Ask Will: Cholesterol

Dear Will, 

Our son had his blood tested last week and has high cholesterol…so weird…he is only 10.  

My wife is really good about providing a balanced, healthy diet to the kids (has a hard time with me) but he still appears to have some more specific dietary needs.  

The Mediterranean diet, from what I remember, hits cholesterol specifically doesn’t it?

Thanks in advance for your help! 


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Hi Tedd, thanks for the question!! 

This is so important to answer because the science on cholesterol is changing under our feet. At first we were told to get our total cholesterol under 200 mg/dl at all costs (take statins, for example). 

More recently we were told that the total value isn’t as important, so long as the balance between GOOD CHOLESTEROL and BAD CHOLESTEROL is correct. 

Great review here from the Nat’l Heart Lung and Blood Institute.

Something we need to keep in mind is that although the research changes quickly, not all clinicians may keep up with the pace. This can result in outdated advice. It’s not always the case, of course, but it does help explain our confusion when one clinician may say X, a second one emphatically argues for Y, and a third goes totally off-grid with Z.

What About The Mediterranean Diet?
You’re correct that the Mediterranean Diet is recommended for many things, including overall cardiovascular health. Basically, this approach includes normal foods (fruits and veggies, dairy daily in the form of yogurt or cheese), normal drinks (tea, water, coffee, wine, juice, milk … nothing artificial), meats that lean on fish and chicken, and daily activity. 

I know we don’t live on the Amalfi coast in Italy (bummer, eh?), and so we cannot eat their specific cuisine purchased from their grocery stores on their time schedules. But with your son, if you follow these basic rules you’ll be adapting their principles at least. 

And the impact of this approach on cholesterol — according to the data, see below — will be minimal on the total cholesterol number, and can improve the ratio of GOOD to BAD cholesterol in the process. And Tedd, what you’re looking for is a ratio of 1 to 3. 

In other words, if your son’s good cholesterol is 50, the bad should be around 150. Again, if fruit becomes your dessert, you make your own food at your own home from real ingredients, additive sugars are cut out, and deep fried … everything … becomes the vast exception to the rule, then this ratio should move in the healthy direction. 

Let me know if this makes sense, and (as a cure for insomnia, lol) check out the seismic shift on cholesterol research below.

Cholesterol Is Getting Another Look
Your body needs cholesterol. In fact, a full 75% of all the cholesterol in your body is made by your own liver.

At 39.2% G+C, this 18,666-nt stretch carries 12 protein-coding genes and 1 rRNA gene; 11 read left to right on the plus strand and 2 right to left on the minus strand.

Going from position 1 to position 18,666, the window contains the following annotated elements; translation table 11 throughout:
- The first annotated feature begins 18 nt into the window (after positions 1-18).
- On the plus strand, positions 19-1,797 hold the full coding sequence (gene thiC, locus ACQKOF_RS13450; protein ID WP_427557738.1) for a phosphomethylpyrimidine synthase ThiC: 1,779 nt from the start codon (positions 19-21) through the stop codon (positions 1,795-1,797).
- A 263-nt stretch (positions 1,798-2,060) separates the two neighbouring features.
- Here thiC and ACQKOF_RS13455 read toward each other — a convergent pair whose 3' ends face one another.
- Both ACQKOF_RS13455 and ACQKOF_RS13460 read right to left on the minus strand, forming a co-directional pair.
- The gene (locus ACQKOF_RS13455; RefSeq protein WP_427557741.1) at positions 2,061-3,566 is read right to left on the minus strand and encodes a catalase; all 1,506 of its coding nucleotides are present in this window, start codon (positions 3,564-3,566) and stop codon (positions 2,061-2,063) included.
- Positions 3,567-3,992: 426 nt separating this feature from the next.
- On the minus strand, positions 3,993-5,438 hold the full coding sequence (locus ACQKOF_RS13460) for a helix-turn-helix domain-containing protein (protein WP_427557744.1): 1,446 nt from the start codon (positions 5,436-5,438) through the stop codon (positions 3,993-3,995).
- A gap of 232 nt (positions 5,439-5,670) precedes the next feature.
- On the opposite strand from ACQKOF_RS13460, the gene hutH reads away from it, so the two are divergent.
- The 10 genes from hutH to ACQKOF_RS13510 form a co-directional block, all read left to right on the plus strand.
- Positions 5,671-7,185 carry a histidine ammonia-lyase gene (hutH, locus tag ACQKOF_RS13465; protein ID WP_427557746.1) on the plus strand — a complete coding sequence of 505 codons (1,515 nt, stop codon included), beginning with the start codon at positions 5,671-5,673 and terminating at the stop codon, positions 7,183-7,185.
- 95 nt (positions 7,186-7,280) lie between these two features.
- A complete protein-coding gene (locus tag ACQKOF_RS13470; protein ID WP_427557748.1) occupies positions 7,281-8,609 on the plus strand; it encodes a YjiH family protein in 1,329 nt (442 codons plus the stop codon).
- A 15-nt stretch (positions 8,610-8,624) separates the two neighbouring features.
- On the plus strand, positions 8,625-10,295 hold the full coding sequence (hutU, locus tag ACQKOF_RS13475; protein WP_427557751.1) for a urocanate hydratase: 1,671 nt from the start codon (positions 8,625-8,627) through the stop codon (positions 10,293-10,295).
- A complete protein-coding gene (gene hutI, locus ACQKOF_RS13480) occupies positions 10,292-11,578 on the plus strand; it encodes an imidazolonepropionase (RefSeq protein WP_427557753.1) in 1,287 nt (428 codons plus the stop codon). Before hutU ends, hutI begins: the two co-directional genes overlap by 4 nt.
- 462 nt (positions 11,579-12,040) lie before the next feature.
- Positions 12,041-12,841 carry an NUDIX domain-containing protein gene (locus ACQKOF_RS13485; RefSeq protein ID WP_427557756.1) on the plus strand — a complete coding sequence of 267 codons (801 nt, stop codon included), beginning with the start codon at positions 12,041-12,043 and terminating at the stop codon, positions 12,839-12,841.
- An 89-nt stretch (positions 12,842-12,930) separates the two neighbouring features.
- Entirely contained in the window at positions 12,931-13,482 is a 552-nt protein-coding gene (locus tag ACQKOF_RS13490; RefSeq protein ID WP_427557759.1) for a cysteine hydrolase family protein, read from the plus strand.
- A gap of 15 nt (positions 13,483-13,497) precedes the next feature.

Your body’s commitment to cholesterol is likely due to the fact that every large axon in your brain is ringed by it. And the rest of your body needs it to make vitamin D, hormones, and also to help you digest your food.  

That’s how important it is for you. 

But over the past 30 years, we were told that this vital molecule was directly linked to heart disease, and also that eating cholesterol (as in an egg, for example) increased that risk. Fortunately, the research is coming back around on this, and changing its mind. 

Here’s just a taste (so to speak!):
1. The cholesterol — heart disease link is not as solid as we thought:

In recent years, there have been a number of epidemiological studies that did not support a relationship between cholesterol intake and cardiovascular disease. Further, a number of recent clinical trials that looked at the effects of long-term egg consumption (as a vehicle for dietary cholesterol) reported no negative impact on various indices of cardiovascular health and disease. STUDY LINK HERE.

2. The targets for dietary cholesterol may be outdated:

The recommendations need to be changed.The lines of evidence coming from current epidemiological studies and from clinical interventions utilizing different types of cholesterol challenges support the notion that the recommendations limiting dietary cholesterol should be reconsidered. STUDY LINK HERE.

3. Dietary cholesterol has a minimal effect on blood cholesterol levels: 

The preponderance of the clinical and epidemiological data accumulated since the original dietary cholesterol restrictions were formulated indicate that: (1) dietary cholesterol has a small effect on the plasma cholesterol levels with an increase in the cholesterol content of the LDL particle and an increase in HDL cholesterol, with little effect on the LDL:HDL ratio, a significant indicator of heart disease risk, and (2) the lack of a significant relationship between cholesterol intake and heart disease incidence reported from numerous epidemiological surveys. STUDY LINK HERE.

For more information: Click here to visit Will Clower’s website.

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